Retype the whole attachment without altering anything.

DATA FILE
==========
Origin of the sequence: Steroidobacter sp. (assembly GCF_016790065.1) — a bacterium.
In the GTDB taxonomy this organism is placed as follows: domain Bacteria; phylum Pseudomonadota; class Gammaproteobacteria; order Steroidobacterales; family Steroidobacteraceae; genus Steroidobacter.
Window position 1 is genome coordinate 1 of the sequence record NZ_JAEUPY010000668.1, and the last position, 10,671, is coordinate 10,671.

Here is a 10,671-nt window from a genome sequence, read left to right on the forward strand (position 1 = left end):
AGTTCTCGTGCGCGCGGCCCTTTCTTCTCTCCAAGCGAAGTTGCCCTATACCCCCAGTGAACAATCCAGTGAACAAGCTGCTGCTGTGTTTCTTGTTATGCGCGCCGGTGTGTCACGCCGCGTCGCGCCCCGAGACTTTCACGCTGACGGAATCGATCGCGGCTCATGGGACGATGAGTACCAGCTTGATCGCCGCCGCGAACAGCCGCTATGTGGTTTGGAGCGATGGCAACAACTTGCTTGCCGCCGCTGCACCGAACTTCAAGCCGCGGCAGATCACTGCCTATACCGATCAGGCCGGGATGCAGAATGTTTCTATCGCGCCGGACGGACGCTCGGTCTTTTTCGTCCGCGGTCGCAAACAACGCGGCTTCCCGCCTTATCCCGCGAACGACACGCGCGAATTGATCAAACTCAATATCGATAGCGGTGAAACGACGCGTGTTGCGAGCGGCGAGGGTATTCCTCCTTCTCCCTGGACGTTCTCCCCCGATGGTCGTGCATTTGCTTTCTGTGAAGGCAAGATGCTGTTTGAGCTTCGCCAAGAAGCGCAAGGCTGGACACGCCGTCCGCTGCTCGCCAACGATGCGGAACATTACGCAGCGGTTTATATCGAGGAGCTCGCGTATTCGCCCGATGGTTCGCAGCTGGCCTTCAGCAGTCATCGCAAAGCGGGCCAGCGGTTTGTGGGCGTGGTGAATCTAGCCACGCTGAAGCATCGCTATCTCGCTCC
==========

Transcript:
Origin of the sequence: Steroidobacter sp. (assembly GCF_016790065.1) — a bacterium.
In the GTDB taxonomy this organism is placed as follows: domain Bacteria; phylum Pseudomonadota; class Gammaproteobacteria; order Steroidobacterales; family Steroidobacteraceae; genus Steroidobacter.
Window position 1 is genome coordinate 1 of the sequence record NZ_JAEUPY010000668.1, and the last position, 10,671, is coordinate 10,671.

Here is a 10,671-nt window from a genome sequence, read left to right on the forward strand (position 1 = left end):
AGTTCTCGTGCGCGCGGCCCTTTCTTCTCTCCAAGCGAAGTTGCCCTATACCCCCAGTGAACAATCCAGTGAACAAGCTGCTGCTGTGTTTCTTGTTATGCGCGCCGGTGTGTCACGCCGCGTCGCGCCCCGAGACTTTCACGCTGACGGAATCGATCGCGGCTCATGGGACGATGAGTACCAGCTTGATCGCCGCCGCGAACAGCCGCTATGTGGTTTGGAGCGATGGCAACAACTTGCTTGCCGCCGCTGCACCGAACTTCAAGCCGCGGCAGATCACTGCCTATACCGATCAGGCCGGGATGCAGAATGTTTCTATCGCGCCGGACGGACGCTCGGTCTTTTTCGTCCGCGGTCGCAAACAACGCGGCTTCCCGCCTTATCCCGCGAACGACACGCGCGAATTGATCAAACTCAATATCGATAGCGGTGAAACGACGCGTGTTGCGAGCGGCGAGGGTATTCCTCCTTCTCCCTGGACGTTCTCCCCCGATGGTCGTGCATTTGCTTTCTGTGAAGGCAAGATGCTGTTTGAGCTTCGCCAAGAAGCGCAAGGCTGGACACGCCGTCCGCTGCTCGCCAACGATGCGGAACATTACGCAGCGGTTTATATCGAGGAGCTCGCGTATTCGCCCGATGGTTCGCAGCTGGCCTTCAGCAGTCATCGCAAAGCGGGCCAGCGGTTTGTGGGCGTGGTGAATCTAGCCACGCTGAAGCATCGCTATCTCGCTCC